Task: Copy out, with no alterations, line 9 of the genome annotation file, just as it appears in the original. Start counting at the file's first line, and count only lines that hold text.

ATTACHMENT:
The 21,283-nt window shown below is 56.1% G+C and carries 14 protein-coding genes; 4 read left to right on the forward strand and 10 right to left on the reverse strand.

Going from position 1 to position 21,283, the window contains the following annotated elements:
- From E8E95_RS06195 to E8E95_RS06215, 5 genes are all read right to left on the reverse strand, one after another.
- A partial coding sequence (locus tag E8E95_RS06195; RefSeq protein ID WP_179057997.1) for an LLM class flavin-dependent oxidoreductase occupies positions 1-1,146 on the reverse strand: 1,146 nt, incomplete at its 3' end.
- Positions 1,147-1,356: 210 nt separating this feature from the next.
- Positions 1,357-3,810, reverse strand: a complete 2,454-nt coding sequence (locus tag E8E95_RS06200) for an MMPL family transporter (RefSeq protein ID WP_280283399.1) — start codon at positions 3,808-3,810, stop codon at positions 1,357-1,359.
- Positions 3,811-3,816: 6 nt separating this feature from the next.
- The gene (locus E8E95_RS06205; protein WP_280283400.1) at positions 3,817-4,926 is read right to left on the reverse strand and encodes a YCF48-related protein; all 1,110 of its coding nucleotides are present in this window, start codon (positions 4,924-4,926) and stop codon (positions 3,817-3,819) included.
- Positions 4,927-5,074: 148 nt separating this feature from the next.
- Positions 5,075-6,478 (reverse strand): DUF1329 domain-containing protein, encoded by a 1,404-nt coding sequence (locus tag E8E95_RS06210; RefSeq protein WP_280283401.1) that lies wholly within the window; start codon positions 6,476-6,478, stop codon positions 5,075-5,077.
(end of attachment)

- Positions 4,927-5,074: 148 nt separating this feature from the next.